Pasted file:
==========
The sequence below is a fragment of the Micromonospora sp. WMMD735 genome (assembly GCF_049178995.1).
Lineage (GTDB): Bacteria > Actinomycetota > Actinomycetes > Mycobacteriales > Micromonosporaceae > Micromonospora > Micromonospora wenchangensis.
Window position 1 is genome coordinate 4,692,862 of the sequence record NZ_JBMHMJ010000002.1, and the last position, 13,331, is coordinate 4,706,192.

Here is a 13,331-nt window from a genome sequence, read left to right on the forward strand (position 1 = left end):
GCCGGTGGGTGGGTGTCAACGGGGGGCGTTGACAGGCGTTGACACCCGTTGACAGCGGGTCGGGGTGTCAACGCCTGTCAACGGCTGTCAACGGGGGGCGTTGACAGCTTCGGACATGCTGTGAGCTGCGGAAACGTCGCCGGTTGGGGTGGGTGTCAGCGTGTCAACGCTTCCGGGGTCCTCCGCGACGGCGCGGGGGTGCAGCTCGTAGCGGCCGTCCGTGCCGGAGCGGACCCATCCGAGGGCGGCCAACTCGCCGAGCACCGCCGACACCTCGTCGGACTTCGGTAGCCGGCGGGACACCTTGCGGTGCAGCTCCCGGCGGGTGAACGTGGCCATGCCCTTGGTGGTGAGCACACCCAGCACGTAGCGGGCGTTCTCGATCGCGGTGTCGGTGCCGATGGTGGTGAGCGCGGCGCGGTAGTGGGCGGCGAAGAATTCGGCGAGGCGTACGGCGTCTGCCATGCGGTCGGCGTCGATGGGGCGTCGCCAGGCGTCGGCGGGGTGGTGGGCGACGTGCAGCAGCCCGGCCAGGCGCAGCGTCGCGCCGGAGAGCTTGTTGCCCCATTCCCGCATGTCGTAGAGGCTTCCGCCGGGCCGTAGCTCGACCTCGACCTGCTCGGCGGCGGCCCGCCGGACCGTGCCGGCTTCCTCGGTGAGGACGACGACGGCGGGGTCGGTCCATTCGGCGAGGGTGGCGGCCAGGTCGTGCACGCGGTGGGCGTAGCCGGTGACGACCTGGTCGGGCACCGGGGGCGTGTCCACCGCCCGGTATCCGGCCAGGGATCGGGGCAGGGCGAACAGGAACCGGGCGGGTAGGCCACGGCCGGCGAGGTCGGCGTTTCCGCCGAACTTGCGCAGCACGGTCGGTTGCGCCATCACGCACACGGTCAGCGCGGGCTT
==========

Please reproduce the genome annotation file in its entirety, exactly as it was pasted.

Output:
The sequence below is a fragment of the Micromonospora sp. WMMD735 genome (assembly GCF_049178995.1).
Lineage (GTDB): Bacteria > Actinomycetota > Actinomycetes > Mycobacteriales > Micromonosporaceae > Micromonospora > Micromonospora wenchangensis.
Window position 1 is genome coordinate 4,692,862 of the sequence record NZ_JBMHMJ010000002.1, and the last position, 13,331, is coordinate 4,706,192.

Here is a 13,331-nt window from a genome sequence, read left to right on the forward strand (position 1 = left end):
GCCGGTGGGTGGGTGTCAACGGGGGGCGTTGACAGGCGTTGACACCCGTTGACAGCGGGTCGGGGTGTCAACGCCTGTCAACGGCTGTCAACGGGGGGCGTTGACAGCTTCGGACATGCTGTGAGCTGCGGAAACGTCGCCGGTTGGGGTGGGTGTCAGCGTGTCAACGCTTCCGGGGTCCTCCGCGACGGCGCGGGGGTGCAGCTCGTAGCGGCCGTCCGTGCCGGAGCGGACCCATCCGAGGGCGGCCAACTCGCCGAGCACCGCCGACACCTCGTCGGACTTCGGTAGCCGGCGGGACACCTTGCGGTGCAGCTCCCGGCGGGTGAACGTGGCCATGCCCTTGGTGGTGAGCACACCCAGCACGTAGCGGGCGTTCTCGATCGCGGTGTCGGTGCCGATGGTGGTGAGCGCGGCGCGGTAGTGGGCGGCGAAGAATTCGGCGAGGCGTACGGCGTCTGCCATGCGGTCGGCGTCGATGGGGCGTCGCCAGGCGTCGGCGGGGTGGTGGGCGACGTGCAGCAGCCCGGCCAGGCGCAGCGTCGCGCCGGAGAGCTTGTTGCCCCATTCCCGCATGTCGTAGAGGCTTCCGCCGGGCCGTAGCTCGACCTCGACCTGCTCGGCGGCGGCCCGCCGGACCGTGCCGGCTTCCTCGGTGAGGACGACGACGGCGGGGTCGGTCCATTCGGCGAGGGTGGCGGCCAGGTCGTGCACGCGGTGGGCGTAGCCGGTGACGACCTGGTCGGGCACCGGGGGCGTGTCCACCGCCCGGTATCCGGCCAGGGATCGGGGCAGGGCGAACAGGAACCGGGCGGGTAGGCCACGGCCGGCGAGGTCGGCGTTTCCGCCGAACTTGCGCAGCACGGTCGGTTGCGCCATCACGCACACGGTCAGCGCGGGCTT